I mention this because it works against a possible counter-argument that we are free to change our interpretation of Scripture in the face of strong evidence to the contrary. Everyone today has knowledge of the Earth not being flat, so, even if the Scriptures clearly taught otherwise, we would have reason to accept the round Earth. I doubt that many people who are not at least serious amateur astronomers can produce an argument for the heliocentric model of the Solar System. (I would mention in passing, that the distinction of “remote science” and “science repeatable in the lab” applies as much to the motions of the heavens: the heavens are as unreachable as the past. Pictures from space cannot show that the Earth is moving, except that it is moving with relation to the rocket taking the pictures.)

    And also, I claim, that everyone has access to good reasons to accept some of common descent of life – let’s say, the physical relationship between the air-breathing vertebrate animals (“tetrapods”). As least as accessible as the evidence for heliocentrism, if not more.

    • I’m not sure why WordPress put your comment into moderation mode. But I approved it manually once I became aware of it.

      Yes, I basically agree. Clearly the Bible’s authors generally thought in terms of their culture, mistaken-science included.

      (I’ve often wondered just how much—and when—various scientific discoveries of the ancient world, such as Eratosthenes 400 BC or so calculation of the earth’s diameter, found its way into other cultures. And, by the way, especially for 400 BCE, Eratosthenes’ experiment was so downright brilliant by any measure. I still try to get my mind wrapped around exactly how he managed to figure it out. Yes, once a person today thinks through the implications of the mathematics, it naturally follows. But wow. I’d love to see his actual calculations in the symbols of his day.)

      I do think that a lot of evangelicals would be surprised to learn that even many of their scholarly heroes (the real PhDs of Biblical Studies, not the pop-culture radio preacher wanna) actually have a “looser” and much more defensible definition of “scripture inerrancy.” And some of those scholars I know best would say privately that—as often happens in pharisee-ism—the definition of “inerrancy” became so exaggerated and 100% “pure” that it went far beyond would Benjamin Warfield et al ever intended.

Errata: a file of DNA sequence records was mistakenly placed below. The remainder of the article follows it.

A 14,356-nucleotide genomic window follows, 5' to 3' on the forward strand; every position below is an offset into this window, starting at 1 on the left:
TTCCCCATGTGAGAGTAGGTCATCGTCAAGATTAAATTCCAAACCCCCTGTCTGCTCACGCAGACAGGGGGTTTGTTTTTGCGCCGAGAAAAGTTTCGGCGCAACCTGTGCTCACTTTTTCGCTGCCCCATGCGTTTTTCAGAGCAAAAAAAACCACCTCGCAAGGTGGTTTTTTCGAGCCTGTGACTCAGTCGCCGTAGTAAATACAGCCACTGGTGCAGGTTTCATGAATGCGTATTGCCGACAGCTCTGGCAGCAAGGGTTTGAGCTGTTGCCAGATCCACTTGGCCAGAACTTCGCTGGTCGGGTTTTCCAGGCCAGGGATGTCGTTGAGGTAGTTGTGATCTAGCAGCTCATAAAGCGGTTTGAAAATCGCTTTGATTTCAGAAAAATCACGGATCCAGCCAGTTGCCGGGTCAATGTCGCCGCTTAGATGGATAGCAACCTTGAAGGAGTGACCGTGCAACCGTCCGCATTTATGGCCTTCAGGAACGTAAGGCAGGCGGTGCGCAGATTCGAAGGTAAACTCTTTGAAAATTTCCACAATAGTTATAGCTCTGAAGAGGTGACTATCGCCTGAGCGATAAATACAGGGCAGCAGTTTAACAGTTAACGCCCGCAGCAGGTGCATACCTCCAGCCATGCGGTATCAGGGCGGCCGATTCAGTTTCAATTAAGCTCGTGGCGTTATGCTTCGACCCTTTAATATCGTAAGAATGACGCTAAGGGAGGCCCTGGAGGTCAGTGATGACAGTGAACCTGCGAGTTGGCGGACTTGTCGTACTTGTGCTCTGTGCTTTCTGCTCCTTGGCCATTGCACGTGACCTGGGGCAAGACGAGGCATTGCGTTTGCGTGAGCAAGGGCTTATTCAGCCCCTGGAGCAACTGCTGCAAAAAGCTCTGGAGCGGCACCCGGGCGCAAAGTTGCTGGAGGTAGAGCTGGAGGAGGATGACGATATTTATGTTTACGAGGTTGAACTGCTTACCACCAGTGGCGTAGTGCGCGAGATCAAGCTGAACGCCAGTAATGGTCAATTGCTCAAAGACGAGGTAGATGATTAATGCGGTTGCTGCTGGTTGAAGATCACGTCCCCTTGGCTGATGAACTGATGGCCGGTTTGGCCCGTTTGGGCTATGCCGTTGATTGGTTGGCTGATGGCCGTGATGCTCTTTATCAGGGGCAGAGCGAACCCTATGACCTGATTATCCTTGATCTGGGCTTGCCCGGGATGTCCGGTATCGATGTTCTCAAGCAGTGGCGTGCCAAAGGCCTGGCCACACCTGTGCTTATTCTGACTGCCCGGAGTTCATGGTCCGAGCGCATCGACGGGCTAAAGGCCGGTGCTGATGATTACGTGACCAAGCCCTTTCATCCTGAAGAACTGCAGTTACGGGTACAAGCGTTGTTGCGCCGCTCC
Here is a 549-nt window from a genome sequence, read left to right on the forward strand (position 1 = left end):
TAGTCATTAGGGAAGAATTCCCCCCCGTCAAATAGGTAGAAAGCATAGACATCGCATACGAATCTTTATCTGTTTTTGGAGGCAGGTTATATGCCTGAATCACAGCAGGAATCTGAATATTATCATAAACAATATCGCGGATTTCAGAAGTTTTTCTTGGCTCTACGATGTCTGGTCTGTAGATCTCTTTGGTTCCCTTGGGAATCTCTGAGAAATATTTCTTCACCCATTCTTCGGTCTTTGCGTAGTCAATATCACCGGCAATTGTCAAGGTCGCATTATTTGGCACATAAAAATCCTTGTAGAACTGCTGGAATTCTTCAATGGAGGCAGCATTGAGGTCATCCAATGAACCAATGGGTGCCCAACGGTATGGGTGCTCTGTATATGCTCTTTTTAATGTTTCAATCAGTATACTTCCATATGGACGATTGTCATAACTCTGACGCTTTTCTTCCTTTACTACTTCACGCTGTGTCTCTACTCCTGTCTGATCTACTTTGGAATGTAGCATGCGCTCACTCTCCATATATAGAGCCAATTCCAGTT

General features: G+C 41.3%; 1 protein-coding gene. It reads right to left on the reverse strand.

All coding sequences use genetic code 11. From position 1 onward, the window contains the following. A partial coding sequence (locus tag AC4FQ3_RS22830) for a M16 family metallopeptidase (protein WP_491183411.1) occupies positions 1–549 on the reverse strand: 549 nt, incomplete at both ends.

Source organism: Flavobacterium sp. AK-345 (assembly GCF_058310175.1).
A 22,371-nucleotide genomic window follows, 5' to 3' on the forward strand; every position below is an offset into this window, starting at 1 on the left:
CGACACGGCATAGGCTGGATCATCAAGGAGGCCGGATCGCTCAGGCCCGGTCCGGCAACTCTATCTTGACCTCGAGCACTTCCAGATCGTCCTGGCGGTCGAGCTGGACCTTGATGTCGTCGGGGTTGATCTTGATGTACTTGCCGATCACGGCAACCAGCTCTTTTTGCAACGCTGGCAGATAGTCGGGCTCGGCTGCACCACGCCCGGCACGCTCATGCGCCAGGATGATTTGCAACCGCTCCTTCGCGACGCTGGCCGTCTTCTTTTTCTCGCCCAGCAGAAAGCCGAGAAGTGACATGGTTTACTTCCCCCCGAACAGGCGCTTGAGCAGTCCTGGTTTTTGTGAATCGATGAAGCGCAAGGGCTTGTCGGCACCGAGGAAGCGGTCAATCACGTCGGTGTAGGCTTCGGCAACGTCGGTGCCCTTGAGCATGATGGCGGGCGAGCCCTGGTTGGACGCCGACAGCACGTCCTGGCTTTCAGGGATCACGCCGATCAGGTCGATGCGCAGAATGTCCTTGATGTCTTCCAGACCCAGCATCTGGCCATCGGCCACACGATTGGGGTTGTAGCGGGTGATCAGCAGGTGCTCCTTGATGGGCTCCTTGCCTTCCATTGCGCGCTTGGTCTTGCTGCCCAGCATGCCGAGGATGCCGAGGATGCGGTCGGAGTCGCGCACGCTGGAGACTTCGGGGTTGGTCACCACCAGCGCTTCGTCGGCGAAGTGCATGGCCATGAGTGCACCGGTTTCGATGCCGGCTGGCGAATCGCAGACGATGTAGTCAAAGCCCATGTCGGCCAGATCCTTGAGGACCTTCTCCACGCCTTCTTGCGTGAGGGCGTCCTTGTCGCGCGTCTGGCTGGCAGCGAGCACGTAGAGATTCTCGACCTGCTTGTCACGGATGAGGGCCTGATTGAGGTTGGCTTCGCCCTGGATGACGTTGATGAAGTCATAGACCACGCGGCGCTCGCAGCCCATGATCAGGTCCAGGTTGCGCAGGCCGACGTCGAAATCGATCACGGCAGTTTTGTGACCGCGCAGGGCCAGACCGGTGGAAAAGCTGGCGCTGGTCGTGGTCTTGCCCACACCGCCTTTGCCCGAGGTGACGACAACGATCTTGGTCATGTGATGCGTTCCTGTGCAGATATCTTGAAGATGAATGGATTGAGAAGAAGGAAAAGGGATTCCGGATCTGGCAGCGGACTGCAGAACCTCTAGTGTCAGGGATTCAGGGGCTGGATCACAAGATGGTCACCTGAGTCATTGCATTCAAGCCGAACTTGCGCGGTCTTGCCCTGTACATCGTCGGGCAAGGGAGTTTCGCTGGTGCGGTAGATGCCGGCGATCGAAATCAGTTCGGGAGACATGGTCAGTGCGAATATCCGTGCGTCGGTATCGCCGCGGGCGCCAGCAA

I’ve always found it interesting to query those who say: “The Bible is not a science textbook. Nevertheless, when it speaks on matters of science and geography, it is always 100% scientifically sound.” I ask them, “What is your evidence that that was God’s intention?” and “What are your prooftexts?” And it basically comes down to their assumption that “God would not inspire the scriptures but allow ANY type of error to intrude.” Yet, we know that copyist errors intrude. Language ambiguities intrude. Figures of speech (which can be a type of “inaccuracy”) intrude. And we know that the individual author’s eccentricities and style can intrude. So likewise, there is no clear proof-text reason for not assuming that an author’s personal misunderstanding of some non-doctrinal matter of detail could intrude—perhaps such as getting wrong the timing of a Roman Census in Luke’s Gospel?

      Yes, it is surely obvious that ancient Hebrew cosmology, which was much like other ancient cosmologies in that part of the world, was the view of the various authors of the Bible. What I find fascinating is how much Christians will fight me on “the circle of the ERETZ/land”, which even in their Strong’s Dictionary and Concordance is clearly the disk of land that a giant compass marking the horizon describes. They INSIST on anachronistically imposing a spheroid planet into what was so obviously a simple statement of a scientific fact: any observer on planet earth looks 360 degrees around him/her and sees a circular disk of land defined by the horizon. That is not a “scientific error”. It is an obvious and sound observation. An incomplete one, obviously, but not a flawed way to look at one’s “world”. Yet, so many Christians fight for an interpretation that “This proves that God gave the Bible authors supernatural scientific knowledge of a spherical earth long before scientists would figure it out. Not only is that unfounded and clearly anachronistic, I’m not sure anybody gave the spherical-earth interpretation to “the circle of the earth” prior to perhaps the 1950’s or so??? Perhaps I’m wrong but I don’t recall anybody proudly proclaiming that “spheroid earth” argument before the mid-20th century. (At least, that’s when I first started hearing it.)